My maternal grandparents raised me from the age of 5 1/2 months. There were six children in their blended family (both had been widowed..Grandpa had two daughters and Grandma had 3 daughters and a son). Grandpa always said I was the child they wished they had had together. There were 23 grandchildren. Grandma, Esther, made a quilt for each of her children and grandchildren, and a few of the great-grands as well, though by the 1960's she was spending most of her time crocheting and very little quilting.
Being the oldest grandchild I was the first of my generation to get a quilt from her and I received it somewhere around Jr. High age....not sure of the exact year. I loved it and as we tended to do with most quilts in those days, I used it.
I was still using it regularly after I was married and had children of my own. One day in about 1972/3 a friend was visiting with her baby and when she was ready to leave it started to pour down rain. I had just washed bedding, including my quilt from Grandma and without thinking just grabbed the quilt and told her to cover the baby and bring it back to me next time she visited.
Some time passed and though we saw each other often she didn't bring the quilt back. Then one day I was at her house and realized my quilt was being used as a pad in the bottom of a play pen and now had some tears and stains. I quickly retrieved it and from then on kept it folded and stored away for safe keeping since I now realized the value (emotionally) of what it represented to me.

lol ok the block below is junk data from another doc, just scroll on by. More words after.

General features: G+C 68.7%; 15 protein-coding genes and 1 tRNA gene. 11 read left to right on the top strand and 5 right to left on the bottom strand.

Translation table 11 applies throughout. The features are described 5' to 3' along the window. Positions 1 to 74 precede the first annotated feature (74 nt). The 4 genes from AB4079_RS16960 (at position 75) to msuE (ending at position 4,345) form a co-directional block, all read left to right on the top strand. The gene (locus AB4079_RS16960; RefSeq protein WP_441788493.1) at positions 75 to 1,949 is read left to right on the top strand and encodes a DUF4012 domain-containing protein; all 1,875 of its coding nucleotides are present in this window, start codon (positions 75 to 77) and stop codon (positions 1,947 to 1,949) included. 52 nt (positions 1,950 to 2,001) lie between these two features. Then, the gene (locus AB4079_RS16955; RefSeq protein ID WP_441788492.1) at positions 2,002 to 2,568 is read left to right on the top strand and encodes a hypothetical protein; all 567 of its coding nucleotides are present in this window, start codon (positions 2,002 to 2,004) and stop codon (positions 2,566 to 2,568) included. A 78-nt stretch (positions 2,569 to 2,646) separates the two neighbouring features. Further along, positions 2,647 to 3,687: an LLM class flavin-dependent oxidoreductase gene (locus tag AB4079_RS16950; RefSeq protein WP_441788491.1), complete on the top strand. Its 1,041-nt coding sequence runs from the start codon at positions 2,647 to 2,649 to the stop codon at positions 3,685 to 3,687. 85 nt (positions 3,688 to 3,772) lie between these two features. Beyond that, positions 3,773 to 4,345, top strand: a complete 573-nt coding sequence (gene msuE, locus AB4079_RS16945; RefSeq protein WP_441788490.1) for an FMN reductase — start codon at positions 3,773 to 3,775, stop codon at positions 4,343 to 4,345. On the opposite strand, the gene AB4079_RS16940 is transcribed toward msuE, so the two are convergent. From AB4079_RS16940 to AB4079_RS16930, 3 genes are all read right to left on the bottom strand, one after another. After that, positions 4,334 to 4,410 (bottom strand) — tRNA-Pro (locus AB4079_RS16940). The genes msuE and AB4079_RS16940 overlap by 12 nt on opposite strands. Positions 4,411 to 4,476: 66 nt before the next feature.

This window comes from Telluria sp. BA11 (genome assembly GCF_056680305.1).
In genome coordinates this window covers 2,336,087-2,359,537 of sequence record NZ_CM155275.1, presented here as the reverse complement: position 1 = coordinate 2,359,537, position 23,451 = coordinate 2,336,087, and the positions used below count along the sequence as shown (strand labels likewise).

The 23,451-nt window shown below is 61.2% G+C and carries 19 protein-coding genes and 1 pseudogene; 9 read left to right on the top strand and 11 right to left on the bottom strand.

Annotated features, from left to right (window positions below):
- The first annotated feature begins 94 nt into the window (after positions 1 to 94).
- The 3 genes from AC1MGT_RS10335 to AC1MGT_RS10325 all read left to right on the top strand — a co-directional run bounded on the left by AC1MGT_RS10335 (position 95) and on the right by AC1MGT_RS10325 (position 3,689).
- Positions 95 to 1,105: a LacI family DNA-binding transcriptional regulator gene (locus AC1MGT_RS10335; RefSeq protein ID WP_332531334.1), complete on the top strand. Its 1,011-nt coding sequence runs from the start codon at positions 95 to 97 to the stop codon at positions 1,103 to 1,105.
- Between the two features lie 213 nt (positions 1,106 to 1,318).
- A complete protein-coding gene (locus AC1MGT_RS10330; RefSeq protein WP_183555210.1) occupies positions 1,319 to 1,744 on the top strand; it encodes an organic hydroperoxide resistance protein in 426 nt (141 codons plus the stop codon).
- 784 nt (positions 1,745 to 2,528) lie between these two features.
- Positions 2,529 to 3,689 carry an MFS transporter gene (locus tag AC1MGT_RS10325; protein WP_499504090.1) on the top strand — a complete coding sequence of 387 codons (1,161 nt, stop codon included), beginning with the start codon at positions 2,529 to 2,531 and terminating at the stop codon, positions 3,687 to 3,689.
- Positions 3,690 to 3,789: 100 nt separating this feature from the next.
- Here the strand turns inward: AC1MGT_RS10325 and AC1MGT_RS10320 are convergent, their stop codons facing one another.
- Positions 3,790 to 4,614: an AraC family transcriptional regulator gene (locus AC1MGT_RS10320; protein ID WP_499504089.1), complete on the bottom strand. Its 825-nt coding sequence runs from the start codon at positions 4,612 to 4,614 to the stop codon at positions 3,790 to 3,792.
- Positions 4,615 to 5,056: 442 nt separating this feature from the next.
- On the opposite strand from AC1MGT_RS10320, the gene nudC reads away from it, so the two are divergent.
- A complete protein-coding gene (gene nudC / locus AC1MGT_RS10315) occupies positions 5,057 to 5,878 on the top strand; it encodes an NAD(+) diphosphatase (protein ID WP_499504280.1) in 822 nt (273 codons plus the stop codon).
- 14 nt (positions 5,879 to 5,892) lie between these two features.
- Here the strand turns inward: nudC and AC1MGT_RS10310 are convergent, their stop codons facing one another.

The quilt traveled with me and my sons to Arizona in 1975 and back to Iowa at the end of 1976 and continued to be stored away for safe keeping.
In 1984 a gas barbecue grill that I was lighting caught fire (the fuel tank wasn't attached securely and let too much gas out) and I lost my entire house when parts caught fire and the tank actually exploded. Most of what I owned was either lost or severely damaged. One of the things that could not be salvaged was my quilt. It was so smoke stained that the already fragile fabrics couldn't hold up to cleaning.
Most of the "stuff" we accumulate in life is replaceable. Some items are not. And of course human life is by far the most important concern. No one was hurt and that was what mattered most. But I considered that quilt one of the most valuable things I lost.
Following Grandpa's death in 1979 Grandma had come to live with me and so she had been there at the time of the fire. Her room was one of the least damaged and that was a blessing as she had many boxes of fabric, yarn, and projects she had made or was working on in the closet in her room. I didn't even know what all was in them, just that we had been able to salvage most of it.
I had moved to Kansas in late 1986 after meeting Tom and Grandma stayed in Iowa. She died in 1994...15 years ago next week...and I miss her still so very, very much.
I started quilting in 2002 and a couple of my early projects were made using a very small box of scraps that Grandma had given me at some point. I treasured those little pieces as they were left over from clothing she made for herself as well as clothing I made in 4-H and Home Ec.